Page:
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The Big Picture: ESG is now part of the insurance world

Companies worldwide are shifting toward environmental, social and governance (ESG) in an effort to become more ethical and environmentally accountable, and more attractive to investors and consumers. ESG provides the criteria to measure a company’s resilience to economic, social and governance risks, understanding what the short and long term financial implications will be. While interest in ESG has been growing for the last few years the pandemic has accelerated this focus and the transition is gathering momentum.

As told to Bloomberg, Daniel Ender, a credit analyst at Actiam NV, which oversees 57.2 billion euros, said: “Most companies are moving into the direction of making their capital structures more sustainable. Investors are looking more closely into sustainability in their investment decisions and corporates who show they are committed to changing their business model to be more sustainable and future proof are favored.”

ESG essentially provides a framework for the board to identify opportunities as well as mitigate risk, or in the case of investors to screen potential investments, considering the company’s behaviour and assets. At the moment there is no set criteria but generally the environment criteria will consider the climate risk of the company, from how the business is operated as well as their own assets and investments. S&P Global Ratings’ research estimates that 60% of S&P 500 companies own assets at a “high risk” from the physical impact of climate change.  Social criteria will consider the behaviour of the company, taking into account human rights, diversity and inclusion in the workplace, health and safety, and wellbeing. Workplace and community disputes and protests can negatively impact an organisation’s scoring. Governance criteria looks at a company’s decision making, looking at both internal and external factors, from a country’s policymaking to the corporation’s purpose, the role and diversity of the board and other decision makers, pay and compensation, as well as stakeholders and shareholders.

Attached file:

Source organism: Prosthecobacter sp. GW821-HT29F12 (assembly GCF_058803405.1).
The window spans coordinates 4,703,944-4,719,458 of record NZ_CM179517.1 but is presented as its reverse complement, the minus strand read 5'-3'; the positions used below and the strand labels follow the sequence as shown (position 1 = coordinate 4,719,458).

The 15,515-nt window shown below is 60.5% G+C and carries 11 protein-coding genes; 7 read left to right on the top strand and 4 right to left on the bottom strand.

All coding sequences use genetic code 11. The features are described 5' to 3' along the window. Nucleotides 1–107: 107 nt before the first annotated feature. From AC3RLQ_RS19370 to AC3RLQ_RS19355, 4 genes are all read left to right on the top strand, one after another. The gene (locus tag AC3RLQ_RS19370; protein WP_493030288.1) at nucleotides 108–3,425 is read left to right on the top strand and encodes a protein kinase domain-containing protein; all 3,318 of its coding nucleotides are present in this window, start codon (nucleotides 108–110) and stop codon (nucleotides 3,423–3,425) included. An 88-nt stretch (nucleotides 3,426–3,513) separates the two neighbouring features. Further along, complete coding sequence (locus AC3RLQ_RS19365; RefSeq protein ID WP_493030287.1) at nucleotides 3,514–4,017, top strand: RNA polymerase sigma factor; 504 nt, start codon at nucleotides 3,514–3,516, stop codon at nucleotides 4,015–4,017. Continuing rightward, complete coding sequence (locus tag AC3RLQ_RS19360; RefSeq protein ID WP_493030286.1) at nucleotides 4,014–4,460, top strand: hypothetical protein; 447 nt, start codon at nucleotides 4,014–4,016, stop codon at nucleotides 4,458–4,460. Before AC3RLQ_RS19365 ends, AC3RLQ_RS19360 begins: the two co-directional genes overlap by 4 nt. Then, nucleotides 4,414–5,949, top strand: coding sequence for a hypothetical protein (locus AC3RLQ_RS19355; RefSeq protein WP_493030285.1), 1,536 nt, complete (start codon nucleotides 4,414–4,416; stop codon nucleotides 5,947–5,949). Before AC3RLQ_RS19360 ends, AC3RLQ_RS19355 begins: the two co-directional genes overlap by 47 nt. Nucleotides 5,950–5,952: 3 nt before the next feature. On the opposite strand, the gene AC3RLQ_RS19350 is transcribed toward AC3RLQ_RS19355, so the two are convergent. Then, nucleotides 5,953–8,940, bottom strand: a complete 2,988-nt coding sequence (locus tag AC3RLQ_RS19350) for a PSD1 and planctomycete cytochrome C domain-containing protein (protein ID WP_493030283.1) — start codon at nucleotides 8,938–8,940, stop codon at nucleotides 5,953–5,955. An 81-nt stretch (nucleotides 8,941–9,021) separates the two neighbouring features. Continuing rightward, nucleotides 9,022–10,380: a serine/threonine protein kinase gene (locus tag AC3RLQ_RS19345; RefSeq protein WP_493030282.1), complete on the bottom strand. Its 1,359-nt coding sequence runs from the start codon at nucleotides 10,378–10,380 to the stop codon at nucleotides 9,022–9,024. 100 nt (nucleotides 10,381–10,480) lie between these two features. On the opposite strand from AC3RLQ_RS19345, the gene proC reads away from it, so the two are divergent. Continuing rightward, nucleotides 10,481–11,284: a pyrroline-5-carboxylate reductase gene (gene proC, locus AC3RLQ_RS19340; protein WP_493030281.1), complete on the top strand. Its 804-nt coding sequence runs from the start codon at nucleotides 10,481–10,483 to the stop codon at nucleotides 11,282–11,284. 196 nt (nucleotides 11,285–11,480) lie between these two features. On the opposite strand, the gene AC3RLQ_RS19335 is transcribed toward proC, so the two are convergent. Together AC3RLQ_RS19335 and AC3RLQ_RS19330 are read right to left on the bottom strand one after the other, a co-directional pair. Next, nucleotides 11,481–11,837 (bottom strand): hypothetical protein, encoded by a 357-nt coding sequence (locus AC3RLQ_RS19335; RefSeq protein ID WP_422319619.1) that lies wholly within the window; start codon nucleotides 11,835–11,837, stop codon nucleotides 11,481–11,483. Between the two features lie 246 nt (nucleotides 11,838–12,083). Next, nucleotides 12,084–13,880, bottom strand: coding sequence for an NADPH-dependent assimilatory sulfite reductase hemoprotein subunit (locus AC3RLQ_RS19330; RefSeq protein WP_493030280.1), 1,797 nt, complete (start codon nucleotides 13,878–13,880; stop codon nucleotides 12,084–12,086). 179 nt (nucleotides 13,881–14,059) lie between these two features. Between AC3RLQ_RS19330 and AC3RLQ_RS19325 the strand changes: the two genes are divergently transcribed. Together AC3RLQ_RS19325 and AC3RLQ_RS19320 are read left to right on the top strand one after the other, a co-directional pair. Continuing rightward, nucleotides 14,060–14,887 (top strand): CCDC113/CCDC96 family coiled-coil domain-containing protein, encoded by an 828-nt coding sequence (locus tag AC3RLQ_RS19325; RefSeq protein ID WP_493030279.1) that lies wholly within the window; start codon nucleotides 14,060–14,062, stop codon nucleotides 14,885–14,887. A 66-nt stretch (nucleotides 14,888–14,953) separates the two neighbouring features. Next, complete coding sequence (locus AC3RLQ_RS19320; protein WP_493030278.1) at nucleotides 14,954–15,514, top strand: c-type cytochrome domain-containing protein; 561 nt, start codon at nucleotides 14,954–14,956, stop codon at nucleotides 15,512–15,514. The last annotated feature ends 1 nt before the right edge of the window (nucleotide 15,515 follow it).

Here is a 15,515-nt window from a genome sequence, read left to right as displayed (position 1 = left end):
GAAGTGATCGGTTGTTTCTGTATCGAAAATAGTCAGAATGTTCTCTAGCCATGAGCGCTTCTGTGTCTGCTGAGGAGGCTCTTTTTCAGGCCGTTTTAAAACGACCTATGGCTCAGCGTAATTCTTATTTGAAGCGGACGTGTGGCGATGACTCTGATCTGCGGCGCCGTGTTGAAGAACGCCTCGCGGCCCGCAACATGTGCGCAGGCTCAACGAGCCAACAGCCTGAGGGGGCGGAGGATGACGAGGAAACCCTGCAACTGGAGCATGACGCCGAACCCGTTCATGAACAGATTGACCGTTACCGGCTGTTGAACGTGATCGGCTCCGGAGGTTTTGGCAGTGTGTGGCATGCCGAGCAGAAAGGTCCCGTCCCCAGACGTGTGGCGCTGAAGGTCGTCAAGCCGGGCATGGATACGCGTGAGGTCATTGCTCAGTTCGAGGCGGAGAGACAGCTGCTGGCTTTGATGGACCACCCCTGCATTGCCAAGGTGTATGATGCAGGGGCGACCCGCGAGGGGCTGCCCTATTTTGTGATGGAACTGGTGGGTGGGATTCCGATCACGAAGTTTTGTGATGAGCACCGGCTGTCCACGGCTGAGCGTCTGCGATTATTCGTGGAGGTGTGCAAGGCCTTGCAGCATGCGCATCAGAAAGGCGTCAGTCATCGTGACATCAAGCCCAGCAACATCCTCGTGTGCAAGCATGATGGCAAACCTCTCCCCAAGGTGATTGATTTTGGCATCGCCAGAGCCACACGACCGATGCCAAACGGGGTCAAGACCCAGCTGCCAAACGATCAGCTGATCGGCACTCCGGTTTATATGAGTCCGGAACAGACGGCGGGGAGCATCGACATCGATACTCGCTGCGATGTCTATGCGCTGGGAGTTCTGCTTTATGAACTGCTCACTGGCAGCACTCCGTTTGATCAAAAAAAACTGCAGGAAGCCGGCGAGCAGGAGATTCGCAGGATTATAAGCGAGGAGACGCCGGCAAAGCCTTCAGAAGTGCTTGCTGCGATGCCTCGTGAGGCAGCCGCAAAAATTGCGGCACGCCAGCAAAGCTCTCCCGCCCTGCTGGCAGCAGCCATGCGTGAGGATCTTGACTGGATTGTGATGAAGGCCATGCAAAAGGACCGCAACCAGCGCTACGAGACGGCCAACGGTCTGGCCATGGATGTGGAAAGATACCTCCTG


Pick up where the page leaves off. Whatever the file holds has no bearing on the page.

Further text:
While at present there are no industry-wide set of common standards, a report by Morningstar earlier this year found most ESG funds outperform the wider market. Companies with a good ESG rating will be seen as less risky, with greater long term resilience and better risk management performance. As part of this, ESG indicators and compliance will be taken into account as part of the insurance framework, providing a useful criteria for understanding insurance risk and understanding whether companies have appropriate measures in place to mitigate the risk.